David must have enquired about any plans the Abbey had to mount a production of Juno and Mr Blythe responds that they may put the play on as part of a theatre festival with Tom McKenna moving from the role of Johnny to that of Jerry Devine. The same role David had just played.

It has been wonderful to receive the scans of this album and to learn the story from David’s family. Amateur theatre is a vital part of our cultural life and it is heartening to hear a story of how an interest and correspondence with Sean was part of the passion of someone as committed to theatre as David Butcher. Stories live in the telling. David’s passion for Juno and Dublin came together to make a new story and to help rebuild the Abbey Theatre.

The photographs he took in Dublin in 1956 are a fascinating bridge between the time Sean lived in the city and now. His viewing of Juno at the Queen’s Theatre, meeting Tom McKenna and then performing in the play himself picks out a brilliant thread in the web of theatre. As Hugh Levey relates David was active in the theatre for more than 40 years and played many parts. Included in the album are two photos of him in the role of Corin, the shepherd, from As You Like It.

David Butcher as Corin from As You Like It
David Butcher as Corin from As You Like It. From the 1956 Windsor Theatre Guild production

Thank you to David Butcher’s family, in particular Hugh Levey, for allowing us to use David’s scrapbook in this post. We hope that Sean’s letter and David’s archive will find a suitable home where it can be made available to those interested in this story about the community of theatre and how Dublin and Windsor connect through one man’s passion for a play.

Howard Davies, Director, 1945 – 2016

It is very sad indeed to note the death of Howard Davies. His recent productions of O’Casey plays were very successful indeed and as Rufus Norris, Artistic Director of the National Theatre says, “His work, particularly on the American, Russian and Irish canons, was unparalleled. His reputation among actors, writers, directors and designers alike was beyond question, and has been for so long that his name has become a byword for quality and depth.”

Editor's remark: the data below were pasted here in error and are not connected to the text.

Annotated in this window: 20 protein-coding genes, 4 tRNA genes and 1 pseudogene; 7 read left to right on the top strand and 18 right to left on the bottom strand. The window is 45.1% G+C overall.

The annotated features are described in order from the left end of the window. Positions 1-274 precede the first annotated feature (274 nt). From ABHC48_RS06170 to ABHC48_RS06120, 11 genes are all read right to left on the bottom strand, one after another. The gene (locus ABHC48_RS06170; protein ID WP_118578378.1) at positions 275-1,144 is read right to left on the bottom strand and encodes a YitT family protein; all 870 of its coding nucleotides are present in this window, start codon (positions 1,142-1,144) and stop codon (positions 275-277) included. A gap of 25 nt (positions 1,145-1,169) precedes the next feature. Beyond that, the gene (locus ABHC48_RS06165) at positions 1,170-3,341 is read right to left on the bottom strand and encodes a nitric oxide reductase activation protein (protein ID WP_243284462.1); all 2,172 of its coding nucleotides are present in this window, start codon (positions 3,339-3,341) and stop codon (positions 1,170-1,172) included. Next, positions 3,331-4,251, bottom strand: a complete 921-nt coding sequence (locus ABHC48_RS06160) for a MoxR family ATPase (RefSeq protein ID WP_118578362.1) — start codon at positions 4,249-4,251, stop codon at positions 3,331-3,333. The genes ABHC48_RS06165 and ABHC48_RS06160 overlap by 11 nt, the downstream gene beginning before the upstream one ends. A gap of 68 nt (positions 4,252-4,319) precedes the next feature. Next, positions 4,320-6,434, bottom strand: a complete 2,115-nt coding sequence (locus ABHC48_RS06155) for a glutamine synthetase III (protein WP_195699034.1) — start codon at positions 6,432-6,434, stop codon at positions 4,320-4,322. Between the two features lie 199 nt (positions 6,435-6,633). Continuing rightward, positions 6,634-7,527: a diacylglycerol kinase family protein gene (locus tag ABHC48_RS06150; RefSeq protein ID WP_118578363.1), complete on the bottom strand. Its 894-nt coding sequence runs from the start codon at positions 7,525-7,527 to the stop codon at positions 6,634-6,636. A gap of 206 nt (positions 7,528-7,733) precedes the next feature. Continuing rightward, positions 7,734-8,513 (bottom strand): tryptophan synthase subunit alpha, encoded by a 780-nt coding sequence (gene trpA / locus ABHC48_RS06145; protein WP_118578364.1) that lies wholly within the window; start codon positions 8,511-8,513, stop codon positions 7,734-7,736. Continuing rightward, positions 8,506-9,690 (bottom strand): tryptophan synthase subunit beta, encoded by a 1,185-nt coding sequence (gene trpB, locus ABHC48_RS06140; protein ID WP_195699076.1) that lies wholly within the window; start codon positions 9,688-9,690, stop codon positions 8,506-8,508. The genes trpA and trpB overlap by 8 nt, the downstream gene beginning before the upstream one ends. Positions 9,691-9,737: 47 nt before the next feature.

Howard Davies
Howard Davies

Howard won Olivier Awards three times for The White Guard, The Iceman Cometh, and All My Sons and was nominated a further three times. He took several productions from the UK to successful runs on Broadway and mounted several productions in New York. He was also integral in the founding of the Warehouse Theatre that went on to become the Donmar Warehouse.

You can find obituaries for Howard Davies at,

Shivaun O’Casey: National Theatre Platform Interview with Fergal Keane

Shivaun O’Casey was interviewed by Fergal Keane before a performance of Sean O’Casey’s Plough and the Stars at the National Theatre. The interview touches on the National’s production, the writing of the play, the reaction to the play and the effect of that on Sean and his relationship to Ireland.

The Plough and the Stars runs through October 22nd at the National Theatre. Tickets can be purchased online or by contacting the box office on 020 7452 3000.

The Plough and the Stars at the National Theatre: Reviews

Jeremy Herrin and Howard Davies‘ production of The Plough and the Stars opened at the National Theatre on Wednesday 27th July and has received several very positive reviews.

[O]nce the play starts to exert its grip, it never lets go and leaves you shaken and stirred

Michael Billington, The Guardian

[T]he drama gathers in intensity to a final act of harrowing brilliance

If O’Casey had written nothing else, this portrait of the inhabitants of a Dublin tenement building would have put him among the great dramatists of the past two centuries

Ian Shuttleworth, Financial Times

[T}his is a big, proper production of a historically cultural and significant play

Natasha Tripney, The Stage

It’s an extraordinary play and beautifully served by the production

Sarah Crompton, WhatsOnStage

O’Casey’s potent blend of comedy and tragedy really packs a punch

Radio Times

[S]uperbly crafted tragicomedy

Neil Dowden, Londonist